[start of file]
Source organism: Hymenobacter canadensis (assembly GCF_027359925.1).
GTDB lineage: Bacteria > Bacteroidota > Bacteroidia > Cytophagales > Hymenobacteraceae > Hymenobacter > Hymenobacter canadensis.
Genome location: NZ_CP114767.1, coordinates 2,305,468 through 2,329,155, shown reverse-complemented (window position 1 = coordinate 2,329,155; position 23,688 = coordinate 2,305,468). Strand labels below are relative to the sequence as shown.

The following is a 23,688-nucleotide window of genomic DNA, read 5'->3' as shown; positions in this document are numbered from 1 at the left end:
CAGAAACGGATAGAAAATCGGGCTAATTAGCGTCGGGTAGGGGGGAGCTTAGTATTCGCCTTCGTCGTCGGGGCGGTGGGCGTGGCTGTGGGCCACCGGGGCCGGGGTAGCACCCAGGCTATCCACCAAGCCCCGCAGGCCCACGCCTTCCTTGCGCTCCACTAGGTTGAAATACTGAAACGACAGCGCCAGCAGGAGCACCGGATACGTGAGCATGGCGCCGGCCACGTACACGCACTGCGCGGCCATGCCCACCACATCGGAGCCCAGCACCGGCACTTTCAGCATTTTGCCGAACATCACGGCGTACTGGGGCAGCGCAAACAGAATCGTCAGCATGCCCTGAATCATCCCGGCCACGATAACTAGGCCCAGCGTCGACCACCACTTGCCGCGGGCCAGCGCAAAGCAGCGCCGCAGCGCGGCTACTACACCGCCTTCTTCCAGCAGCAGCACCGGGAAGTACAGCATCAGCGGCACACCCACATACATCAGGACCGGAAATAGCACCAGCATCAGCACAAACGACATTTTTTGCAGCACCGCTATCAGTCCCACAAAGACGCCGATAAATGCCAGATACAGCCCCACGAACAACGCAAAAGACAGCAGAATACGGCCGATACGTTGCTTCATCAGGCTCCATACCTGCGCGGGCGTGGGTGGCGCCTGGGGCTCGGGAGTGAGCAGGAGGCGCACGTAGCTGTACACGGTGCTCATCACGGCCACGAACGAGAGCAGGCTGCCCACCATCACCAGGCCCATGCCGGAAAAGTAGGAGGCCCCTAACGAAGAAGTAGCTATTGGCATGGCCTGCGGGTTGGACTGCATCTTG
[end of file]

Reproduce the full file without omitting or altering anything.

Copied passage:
Source organism: Hymenobacter canadensis (assembly GCF_027359925.1).
GTDB lineage: Bacteria > Bacteroidota > Bacteroidia > Cytophagales > Hymenobacteraceae > Hymenobacter > Hymenobacter canadensis.
Genome location: NZ_CP114767.1, coordinates 2,305,468 through 2,329,155, shown reverse-complemented (window position 1 = coordinate 2,329,155; position 23,688 = coordinate 2,305,468). Strand labels below are relative to the sequence as shown.

The following is a 23,688-nucleotide window of genomic DNA, read 5'->3' as shown; positions in this document are numbered from 1 at the left end:
CAGAAACGGATAGAAAATCGGGCTAATTAGCGTCGGGTAGGGGGGAGCTTAGTATTCGCCTTCGTCGTCGGGGCGGTGGGCGTGGCTGTGGGCCACCGGGGCCGGGGTAGCACCCAGGCTATCCACCAAGCCCCGCAGGCCCACGCCTTCCTTGCGCTCCACTAGGTTGAAATACTGAAACGACAGCGCCAGCAGGAGCACCGGATACGTGAGCATGGCGCCGGCCACGTACACGCACTGCGCGGCCATGCCCACCACATCGGAGCCCAGCACCGGCACTTTCAGCATTTTGCCGAACATCACGGCGTACTGGGGCAGCGCAAACAGAATCGTCAGCATGCCCTGAATCATCCCGGCCACGATAACTAGGCCCAGCGTCGACCACCACTTGCCGCGGGCCAGCGCAAAGCAGCGCCGCAGCGCGGCTACTACACCGCCTTCTTCCAGCAGCAGCACCGGGAAGTACAGCATCAGCGGCACACCCACATACATCAGGACCGGAAATAGCACCAGCATCAGCACAAACGACATTTTTTGCAGCACCGCTATCAGTCCCACAAAGACGCCGATAAATGCCAGATACAGCCCCACGAACAACGCAAAAGACAGCAGAATACGGCCGATACGTTGCTTCATCAGGCTCCATACCTGCGCGGGCGTGGGTGGCGCCTGGGGCTCGGGAGTGAGCAGGAGGCGCACGTAGCTGTACACGGTGCTCATCACGGCCACGAACGAGAGCAGGCTGCCCACCATCACCAGGCCCATGCCGGAAAAGTAGGAGGCCCCTAACGAAGAAGTAGCTATTGGCATGGCCTGCGGGTTGGACTGCATCTTG